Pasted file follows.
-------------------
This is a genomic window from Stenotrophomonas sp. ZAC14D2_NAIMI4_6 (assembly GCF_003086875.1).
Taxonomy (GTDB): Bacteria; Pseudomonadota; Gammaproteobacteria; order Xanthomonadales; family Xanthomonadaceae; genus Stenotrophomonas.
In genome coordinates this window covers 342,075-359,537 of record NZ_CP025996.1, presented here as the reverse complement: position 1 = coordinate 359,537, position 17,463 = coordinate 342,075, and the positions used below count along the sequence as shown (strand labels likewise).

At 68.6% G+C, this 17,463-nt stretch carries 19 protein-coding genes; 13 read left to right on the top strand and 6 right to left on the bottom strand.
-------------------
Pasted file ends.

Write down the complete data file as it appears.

This is a genomic window from Stenotrophomonas sp. ZAC14D2_NAIMI4_6 (assembly GCF_003086875.1).
Taxonomy (GTDB): Bacteria; Pseudomonadota; Gammaproteobacteria; order Xanthomonadales; family Xanthomonadaceae; genus Stenotrophomonas.
In genome coordinates this window covers 342,075-359,537 of record NZ_CP025996.1, presented here as the reverse complement: position 1 = coordinate 359,537, position 17,463 = coordinate 342,075, and the positions used below count along the sequence as shown (strand labels likewise).

At 68.6% G+C, this 17,463-nt stretch carries 19 protein-coding genes; 13 read left to right on the top strand and 6 right to left on the bottom strand.